Corporate Ethics : Corporate Veil And Limited Liability

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LAW302 ESSAY I. Introduction In recent times, there has been an increased incidence among large scale business organizations to structure their operations through the form of corporate groups, with many domestic and international subsidiaries, wholly owned or otherwise, with the corporate veil ensuring that each of these enjoy separate corporate legal personality and limited liability. The existence of these ‘corporate groups’, with subsidiary companies being heavily controlled by their parent companies, have necessitated interpretations and applications of existing corporate legal principles to this novel context, even in case of the basic tenets of corporate law. The circumstances associated with corporate veil piercing, through detailed…show more content…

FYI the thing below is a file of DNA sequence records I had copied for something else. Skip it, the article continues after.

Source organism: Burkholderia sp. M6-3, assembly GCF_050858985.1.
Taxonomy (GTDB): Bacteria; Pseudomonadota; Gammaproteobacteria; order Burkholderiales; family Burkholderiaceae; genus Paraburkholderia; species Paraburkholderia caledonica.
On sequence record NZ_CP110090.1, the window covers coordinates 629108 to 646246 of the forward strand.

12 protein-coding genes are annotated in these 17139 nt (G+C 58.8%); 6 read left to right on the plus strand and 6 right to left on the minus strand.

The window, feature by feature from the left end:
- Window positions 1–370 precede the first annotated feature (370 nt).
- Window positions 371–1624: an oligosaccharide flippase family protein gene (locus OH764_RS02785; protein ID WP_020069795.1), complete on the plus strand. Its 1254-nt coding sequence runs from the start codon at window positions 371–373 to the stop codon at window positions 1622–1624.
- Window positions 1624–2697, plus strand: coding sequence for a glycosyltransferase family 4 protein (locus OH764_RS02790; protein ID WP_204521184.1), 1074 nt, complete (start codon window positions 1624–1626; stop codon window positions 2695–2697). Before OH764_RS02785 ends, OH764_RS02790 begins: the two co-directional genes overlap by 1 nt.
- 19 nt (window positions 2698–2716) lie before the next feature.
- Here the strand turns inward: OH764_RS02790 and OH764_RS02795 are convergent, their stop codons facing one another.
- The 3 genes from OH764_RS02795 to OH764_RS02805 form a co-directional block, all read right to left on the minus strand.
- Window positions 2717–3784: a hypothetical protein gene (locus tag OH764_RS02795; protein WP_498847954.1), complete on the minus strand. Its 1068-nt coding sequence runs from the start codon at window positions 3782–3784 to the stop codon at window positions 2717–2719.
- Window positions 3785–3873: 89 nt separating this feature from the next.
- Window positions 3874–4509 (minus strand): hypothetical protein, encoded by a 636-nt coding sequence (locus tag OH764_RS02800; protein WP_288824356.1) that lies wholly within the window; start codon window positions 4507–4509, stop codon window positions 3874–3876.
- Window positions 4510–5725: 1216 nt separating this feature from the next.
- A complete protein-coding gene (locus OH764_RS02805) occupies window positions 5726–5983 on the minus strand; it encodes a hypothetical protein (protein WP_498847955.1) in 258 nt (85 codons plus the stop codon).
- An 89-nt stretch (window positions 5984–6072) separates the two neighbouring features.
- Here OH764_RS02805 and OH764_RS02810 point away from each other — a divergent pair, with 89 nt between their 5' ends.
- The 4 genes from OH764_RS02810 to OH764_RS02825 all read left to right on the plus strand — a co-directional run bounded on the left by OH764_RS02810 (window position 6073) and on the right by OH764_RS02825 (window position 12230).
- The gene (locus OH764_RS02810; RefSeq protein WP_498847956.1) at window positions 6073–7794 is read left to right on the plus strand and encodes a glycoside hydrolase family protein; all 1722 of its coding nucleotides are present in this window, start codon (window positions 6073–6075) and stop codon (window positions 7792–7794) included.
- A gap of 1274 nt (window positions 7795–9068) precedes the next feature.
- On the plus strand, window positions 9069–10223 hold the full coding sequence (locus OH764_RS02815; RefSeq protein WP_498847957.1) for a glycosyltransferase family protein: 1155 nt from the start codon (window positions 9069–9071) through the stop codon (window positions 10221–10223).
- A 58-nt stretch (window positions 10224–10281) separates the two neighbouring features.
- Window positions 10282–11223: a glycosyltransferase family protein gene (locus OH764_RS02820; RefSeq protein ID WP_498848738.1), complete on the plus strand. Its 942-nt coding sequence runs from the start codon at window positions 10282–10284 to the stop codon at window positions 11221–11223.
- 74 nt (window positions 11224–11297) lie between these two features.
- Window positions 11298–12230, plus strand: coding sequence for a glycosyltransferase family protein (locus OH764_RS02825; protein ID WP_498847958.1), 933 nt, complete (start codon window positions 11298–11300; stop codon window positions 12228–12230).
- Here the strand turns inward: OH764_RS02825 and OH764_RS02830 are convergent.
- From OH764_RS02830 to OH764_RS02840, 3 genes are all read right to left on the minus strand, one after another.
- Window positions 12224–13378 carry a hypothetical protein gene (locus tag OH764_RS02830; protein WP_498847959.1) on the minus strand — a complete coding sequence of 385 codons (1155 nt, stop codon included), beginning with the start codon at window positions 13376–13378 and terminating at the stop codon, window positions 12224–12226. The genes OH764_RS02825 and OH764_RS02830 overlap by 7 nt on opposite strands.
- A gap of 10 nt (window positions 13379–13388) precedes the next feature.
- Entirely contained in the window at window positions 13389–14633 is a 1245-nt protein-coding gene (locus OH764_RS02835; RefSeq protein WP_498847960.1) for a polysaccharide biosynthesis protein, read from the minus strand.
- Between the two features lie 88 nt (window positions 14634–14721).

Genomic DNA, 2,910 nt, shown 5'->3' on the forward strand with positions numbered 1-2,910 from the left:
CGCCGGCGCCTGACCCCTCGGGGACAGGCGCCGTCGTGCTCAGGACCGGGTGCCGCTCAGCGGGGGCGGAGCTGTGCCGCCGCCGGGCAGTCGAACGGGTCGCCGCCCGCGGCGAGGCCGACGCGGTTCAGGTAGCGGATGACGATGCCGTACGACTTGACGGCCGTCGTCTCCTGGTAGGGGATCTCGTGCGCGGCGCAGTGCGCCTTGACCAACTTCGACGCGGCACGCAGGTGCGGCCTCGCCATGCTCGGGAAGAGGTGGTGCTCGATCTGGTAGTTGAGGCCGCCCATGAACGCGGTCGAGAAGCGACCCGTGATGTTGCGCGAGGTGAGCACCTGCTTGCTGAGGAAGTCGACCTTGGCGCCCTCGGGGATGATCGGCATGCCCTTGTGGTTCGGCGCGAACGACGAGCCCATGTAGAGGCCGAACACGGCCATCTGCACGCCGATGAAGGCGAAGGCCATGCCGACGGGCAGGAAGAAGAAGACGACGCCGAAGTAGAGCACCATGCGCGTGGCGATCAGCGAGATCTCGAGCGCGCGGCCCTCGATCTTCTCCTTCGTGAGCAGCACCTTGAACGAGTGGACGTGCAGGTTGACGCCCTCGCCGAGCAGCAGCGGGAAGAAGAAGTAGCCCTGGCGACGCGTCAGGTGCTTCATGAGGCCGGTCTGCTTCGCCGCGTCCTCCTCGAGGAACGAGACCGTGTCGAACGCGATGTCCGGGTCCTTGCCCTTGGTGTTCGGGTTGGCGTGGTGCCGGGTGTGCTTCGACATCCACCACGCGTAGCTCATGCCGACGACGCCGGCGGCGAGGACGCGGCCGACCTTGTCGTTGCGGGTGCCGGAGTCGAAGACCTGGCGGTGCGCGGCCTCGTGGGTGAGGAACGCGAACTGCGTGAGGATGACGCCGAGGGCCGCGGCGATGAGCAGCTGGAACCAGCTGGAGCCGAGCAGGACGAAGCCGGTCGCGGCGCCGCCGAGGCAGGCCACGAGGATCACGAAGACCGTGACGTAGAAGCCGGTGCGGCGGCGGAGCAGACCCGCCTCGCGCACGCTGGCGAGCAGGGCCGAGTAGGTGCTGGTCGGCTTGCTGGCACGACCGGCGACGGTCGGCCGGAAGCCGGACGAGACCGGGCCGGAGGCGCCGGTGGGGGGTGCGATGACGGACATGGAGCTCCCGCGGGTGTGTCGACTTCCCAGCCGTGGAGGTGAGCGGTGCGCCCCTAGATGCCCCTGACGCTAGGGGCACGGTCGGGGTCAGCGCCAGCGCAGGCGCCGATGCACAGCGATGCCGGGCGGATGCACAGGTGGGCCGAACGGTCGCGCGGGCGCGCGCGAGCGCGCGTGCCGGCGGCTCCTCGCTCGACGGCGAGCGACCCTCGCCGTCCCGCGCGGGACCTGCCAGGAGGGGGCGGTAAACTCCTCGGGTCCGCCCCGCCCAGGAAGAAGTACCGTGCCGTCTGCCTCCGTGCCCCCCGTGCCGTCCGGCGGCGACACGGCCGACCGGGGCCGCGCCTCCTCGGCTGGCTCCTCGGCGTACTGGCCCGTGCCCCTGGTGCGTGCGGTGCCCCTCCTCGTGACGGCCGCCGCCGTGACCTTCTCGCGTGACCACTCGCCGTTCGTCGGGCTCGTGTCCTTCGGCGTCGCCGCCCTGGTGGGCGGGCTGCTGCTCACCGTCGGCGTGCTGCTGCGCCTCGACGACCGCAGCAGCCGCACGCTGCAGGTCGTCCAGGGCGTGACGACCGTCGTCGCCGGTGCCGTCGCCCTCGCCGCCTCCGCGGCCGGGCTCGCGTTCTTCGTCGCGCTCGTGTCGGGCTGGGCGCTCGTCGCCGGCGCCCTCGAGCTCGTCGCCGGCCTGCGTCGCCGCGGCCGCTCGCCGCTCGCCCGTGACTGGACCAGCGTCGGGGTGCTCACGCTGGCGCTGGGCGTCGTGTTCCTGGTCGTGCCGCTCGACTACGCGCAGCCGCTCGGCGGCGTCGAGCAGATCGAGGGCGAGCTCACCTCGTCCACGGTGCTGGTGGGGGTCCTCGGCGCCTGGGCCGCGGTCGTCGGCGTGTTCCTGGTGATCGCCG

However, this classical model and related literature has an inherent assumption that the ultimate owners of the company are actual persons and fails to consider and contemplate the possibility of owners being other corporate structures or provide a brief consideration to this new business form . While these principles are directed at reducing the risk of the actual persons engaging in the business, the emergence of corporate groups, with the holding company as the owner, necessarily means that the holding company, as a shareholder, enjoys this corporate separation and limited liability to reduce its risk in engaging in the subsidiary’s business. The application of the classical corporate law model into a group enterprise context means that the parent and subsidiary are separate legal personalities through the veil of corporation, with assets and liabilities of their own which are unshared. Accordingly, only the assets and capital of the subsidiary can be used to fulfil its obligations and the holding company, as shareholder, is liable only to the extent of the unpaid amounts on their shares. Thus, the holding company enjoys limited liability as a shareholder and can protect its assets from being used to meet the liabilities of the subsidiary, while being the ultimate controller of the subsidiary in terms of directly influencing its actions, conduct and decision
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